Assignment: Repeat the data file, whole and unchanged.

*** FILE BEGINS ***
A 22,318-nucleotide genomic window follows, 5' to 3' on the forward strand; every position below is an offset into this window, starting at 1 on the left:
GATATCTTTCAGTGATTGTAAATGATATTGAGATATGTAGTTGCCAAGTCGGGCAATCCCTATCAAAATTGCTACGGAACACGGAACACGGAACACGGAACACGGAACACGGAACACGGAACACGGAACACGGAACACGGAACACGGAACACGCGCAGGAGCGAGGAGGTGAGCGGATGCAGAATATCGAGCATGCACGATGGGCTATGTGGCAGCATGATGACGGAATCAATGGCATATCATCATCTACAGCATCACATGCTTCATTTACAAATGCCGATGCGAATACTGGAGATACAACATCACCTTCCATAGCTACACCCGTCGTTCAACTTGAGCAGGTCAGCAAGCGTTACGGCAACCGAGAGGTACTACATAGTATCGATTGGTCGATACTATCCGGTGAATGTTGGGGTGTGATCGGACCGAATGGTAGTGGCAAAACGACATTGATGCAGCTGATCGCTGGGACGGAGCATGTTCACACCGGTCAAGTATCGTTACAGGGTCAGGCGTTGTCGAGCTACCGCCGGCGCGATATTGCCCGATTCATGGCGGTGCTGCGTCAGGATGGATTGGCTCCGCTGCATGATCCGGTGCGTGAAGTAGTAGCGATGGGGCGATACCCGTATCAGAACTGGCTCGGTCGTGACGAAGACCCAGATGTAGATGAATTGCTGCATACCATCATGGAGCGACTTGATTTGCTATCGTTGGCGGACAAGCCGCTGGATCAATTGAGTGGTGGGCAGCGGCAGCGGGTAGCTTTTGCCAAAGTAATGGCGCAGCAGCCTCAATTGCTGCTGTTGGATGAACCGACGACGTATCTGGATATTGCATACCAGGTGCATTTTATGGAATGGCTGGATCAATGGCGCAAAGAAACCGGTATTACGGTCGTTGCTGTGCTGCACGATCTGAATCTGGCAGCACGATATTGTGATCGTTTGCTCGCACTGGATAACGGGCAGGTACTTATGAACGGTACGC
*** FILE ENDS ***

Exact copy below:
A 22,318-nucleotide genomic window follows, 5' to 3' on the forward strand; every position below is an offset into this window, starting at 1 on the left:
GATATCTTTCAGTGATTGTAAATGATATTGAGATATGTAGTTGCCAAGTCGGGCAATCCCTATCAAAATTGCTACGGAACACGGAACACGGAACACGGAACACGGAACACGGAACACGGAACACGGAACACGGAACACGGAACACGGAACACGCGCAGGAGCGAGGAGGTGAGCGGATGCAGAATATCGAGCATGCACGATGGGCTATGTGGCAGCATGATGACGGAATCAATGGCATATCATCATCTACAGCATCACATGCTTCATTTACAAATGCCGATGCGAATACTGGAGATACAACATCACCTTCCATAGCTACACCCGTCGTTCAACTTGAGCAGGTCAGCAAGCGTTACGGCAACCGAGAGGTACTACATAGTATCGATTGGTCGATACTATCCGGTGAATGTTGGGGTGTGATCGGACCGAATGGTAGTGGCAAAACGACATTGATGCAGCTGATCGCTGGGACGGAGCATGTTCACACCGGTCAAGTATCGTTACAGGGTCAGGCGTTGTCGAGCTACCGCCGGCGCGATATTGCCCGATTCATGGCGGTGCTGCGTCAGGATGGATTGGCTCCGCTGCATGATCCGGTGCGTGAAGTAGTAGCGATGGGGCGATACCCGTATCAGAACTGGCTCGGTCGTGACGAAGACCCAGATGTAGATGAATTGCTGCATACCATCATGGAGCGACTTGATTTGCTATCGTTGGCGGACAAGCCGCTGGATCAATTGAGTGGTGGGCAGCGGCAGCGGGTAGCTTTTGCCAAAGTAATGGCGCAGCAGCCTCAATTGCTGCTGTTGGATGAACCGACGACGTATCTGGATATTGCATACCAGGTGCATTTTATGGAATGGCTGGATCAATGGCGCAAAGAAACCGGTATTACGGTCGTTGCTGTGCTGCACGATCTGAATCTGGCAGCACGATATTGTGATCGTTTGCTCGCACTGGATAACGGGCAGGTACTTATGAACGGTACGC